Steve Wade, LISP Short Story FINALIST by INTO WATERS DEEP
LISP Short Story FINALIST, INTO WATERS DEEP BY Steve Wade
- How often do you write? Do you have a writing routine? And what inspires you to write?
Morning time is the best time for me to write. Alas, I get hungry sometimes and have, like most people, to go to work. I therefore try to put in at least three hours writing every evening. I really don’t need inspiration. I get going as soon as I sit before the computer screen. That said, I particularly enjoy writing to a theme, when it’s provided by a writing competition.
- How does it feel to have your work recognised?
This is something I never tire of. I especially enjoy seeing my words on the printed page. But, of course, those times when I’ve won First Prize are extra satisfying. To know that your work has been adjudged the best gives you reassurance that your stories have touched others emotionally and that they get it.
- What's the best thing and the most challenging thing about writing a Story?
Writing is a way of transporting yourself to another place, another world even. You can go where you want to, become somebody or something else. I’m as contented writing from the point of view of a ten-year-old boy as I am from the rhomboid eyes of a wolf. As for the challenging aspect, I would change that to challenging in a good way. The rewriting to get the words right, to rob Hemmingway’s words, is as rewarding as it is challenging.
- How did you come up with the idea for your LISP selected story? Is there a story behind your story? And, how long have you been working on it?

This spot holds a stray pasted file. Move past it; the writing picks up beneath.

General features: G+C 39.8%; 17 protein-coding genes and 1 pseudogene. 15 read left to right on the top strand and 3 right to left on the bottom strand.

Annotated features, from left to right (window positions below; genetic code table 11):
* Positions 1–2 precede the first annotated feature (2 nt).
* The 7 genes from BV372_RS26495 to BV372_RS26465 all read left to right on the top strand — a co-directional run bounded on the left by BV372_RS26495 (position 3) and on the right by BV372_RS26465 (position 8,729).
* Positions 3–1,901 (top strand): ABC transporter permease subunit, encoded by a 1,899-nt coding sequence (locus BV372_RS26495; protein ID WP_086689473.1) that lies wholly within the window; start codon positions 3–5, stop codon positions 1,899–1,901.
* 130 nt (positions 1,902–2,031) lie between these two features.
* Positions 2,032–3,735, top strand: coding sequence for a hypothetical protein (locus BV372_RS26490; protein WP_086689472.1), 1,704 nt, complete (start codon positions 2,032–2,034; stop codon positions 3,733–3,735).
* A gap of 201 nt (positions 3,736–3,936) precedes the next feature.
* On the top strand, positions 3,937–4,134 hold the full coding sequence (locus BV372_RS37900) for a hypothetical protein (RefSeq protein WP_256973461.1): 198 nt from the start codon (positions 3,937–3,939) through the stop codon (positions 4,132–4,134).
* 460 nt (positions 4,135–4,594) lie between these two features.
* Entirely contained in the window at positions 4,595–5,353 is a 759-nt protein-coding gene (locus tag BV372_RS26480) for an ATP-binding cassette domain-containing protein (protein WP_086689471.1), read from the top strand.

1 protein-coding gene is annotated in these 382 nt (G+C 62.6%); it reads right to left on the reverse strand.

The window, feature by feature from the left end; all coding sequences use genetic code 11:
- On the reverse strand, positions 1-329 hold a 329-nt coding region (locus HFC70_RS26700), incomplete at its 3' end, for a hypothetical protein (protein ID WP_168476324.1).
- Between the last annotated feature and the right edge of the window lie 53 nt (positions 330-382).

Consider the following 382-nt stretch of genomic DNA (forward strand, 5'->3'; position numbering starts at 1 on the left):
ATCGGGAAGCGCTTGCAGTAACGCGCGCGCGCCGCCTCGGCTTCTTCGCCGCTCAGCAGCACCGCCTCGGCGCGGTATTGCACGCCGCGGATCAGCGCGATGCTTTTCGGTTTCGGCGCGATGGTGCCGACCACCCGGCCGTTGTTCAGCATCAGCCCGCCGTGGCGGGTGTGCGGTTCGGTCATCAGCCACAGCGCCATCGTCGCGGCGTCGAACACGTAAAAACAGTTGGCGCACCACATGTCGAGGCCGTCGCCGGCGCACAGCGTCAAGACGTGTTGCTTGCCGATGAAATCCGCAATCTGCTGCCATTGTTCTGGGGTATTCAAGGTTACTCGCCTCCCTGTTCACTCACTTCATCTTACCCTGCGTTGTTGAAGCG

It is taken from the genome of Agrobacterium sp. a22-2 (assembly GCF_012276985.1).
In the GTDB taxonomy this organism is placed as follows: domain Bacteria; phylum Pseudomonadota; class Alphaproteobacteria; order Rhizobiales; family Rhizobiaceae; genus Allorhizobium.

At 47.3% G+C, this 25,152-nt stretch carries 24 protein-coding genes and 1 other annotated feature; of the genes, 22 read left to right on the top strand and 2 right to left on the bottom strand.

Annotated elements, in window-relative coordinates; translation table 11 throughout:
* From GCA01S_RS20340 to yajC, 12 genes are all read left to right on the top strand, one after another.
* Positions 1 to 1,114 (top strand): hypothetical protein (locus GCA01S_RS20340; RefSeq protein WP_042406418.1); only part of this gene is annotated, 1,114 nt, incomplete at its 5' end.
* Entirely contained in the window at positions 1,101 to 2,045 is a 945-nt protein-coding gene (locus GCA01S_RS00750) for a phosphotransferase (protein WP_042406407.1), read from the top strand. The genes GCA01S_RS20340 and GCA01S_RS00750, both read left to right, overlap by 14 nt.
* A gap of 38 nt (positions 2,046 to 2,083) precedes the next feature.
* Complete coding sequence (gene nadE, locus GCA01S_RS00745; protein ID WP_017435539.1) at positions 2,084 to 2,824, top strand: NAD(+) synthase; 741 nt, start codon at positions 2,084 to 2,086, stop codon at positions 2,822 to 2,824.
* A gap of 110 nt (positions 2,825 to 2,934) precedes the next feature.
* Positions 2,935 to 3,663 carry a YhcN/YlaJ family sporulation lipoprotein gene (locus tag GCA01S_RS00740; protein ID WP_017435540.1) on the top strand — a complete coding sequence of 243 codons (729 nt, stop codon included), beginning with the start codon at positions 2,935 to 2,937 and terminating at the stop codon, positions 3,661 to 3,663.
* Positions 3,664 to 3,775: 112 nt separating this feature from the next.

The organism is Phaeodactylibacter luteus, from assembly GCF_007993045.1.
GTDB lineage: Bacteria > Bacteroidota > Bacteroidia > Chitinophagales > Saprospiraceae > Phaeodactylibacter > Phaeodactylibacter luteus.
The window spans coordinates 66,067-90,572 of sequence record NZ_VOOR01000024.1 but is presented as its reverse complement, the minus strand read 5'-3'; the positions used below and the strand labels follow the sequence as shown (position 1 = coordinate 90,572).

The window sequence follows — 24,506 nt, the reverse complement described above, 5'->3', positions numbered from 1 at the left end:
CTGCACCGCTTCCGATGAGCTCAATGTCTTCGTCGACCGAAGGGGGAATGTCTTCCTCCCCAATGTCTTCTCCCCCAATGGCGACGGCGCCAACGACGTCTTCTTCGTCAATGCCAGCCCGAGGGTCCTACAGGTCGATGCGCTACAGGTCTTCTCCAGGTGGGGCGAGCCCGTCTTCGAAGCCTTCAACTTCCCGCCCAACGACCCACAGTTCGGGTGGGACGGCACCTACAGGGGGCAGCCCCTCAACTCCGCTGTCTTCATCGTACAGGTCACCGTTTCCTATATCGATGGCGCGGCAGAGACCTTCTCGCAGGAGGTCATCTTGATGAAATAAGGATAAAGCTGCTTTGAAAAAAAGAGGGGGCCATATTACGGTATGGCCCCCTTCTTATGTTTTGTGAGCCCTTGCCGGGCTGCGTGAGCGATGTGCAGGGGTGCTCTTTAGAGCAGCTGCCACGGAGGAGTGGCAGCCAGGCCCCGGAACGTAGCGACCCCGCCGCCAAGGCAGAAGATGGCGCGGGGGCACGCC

The story came about by the many anecdotes and reports of those who are more financially secure than most of us, but end up in a place that, for them, is as alien as their social and economic situation is for their opposites.
- Can you please give us a few tips about writing a Story?
We all have our own methodologies. But, for me, it’s important to read widely in the genre that interests you. Equally important is to understand the structure of the short story. There are many books out there on aspects of writing in general – creating a character, writing dialogue, plot, beginnings, description and so on. All writers should immerse themselves in both the study of writing along with reading the greats, like James Joyce, Raymond Carver, and John Steinbeck.
- What's the best thing and the most challenging thing about competitions?
In the present-day climate, where it’s terribly difficult to find a publisher willing to publish your work, competitions give the writer something to aim at, something achievable. And then, hopefully, with some placings, wins and publications behind you, you are in a better position to approach publishers who publish in your area of interest. As to the challenging aspect of competitions, it’s natural that certain judges may not appreciate either your storyline or your writing. The challenge is to keep tapping away and submitting your best work.
- Lastly, do you recommend the writers give a go on LISP?
Yes, besides reading the how-to books and the great writers, as I’ve already suggested, it’s paramount that you pit yourself against your peers, or those who are pursuing the same writing goals as you. LISP is an excellent forum in which to do this.
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‘Waiting for the Boy’, The Year’s Best Dog Stories 2021, Ron Sauder.
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‘The Devil’s Claw’, A horror Story Collection, Enchanted Forest Publishing, 2021.
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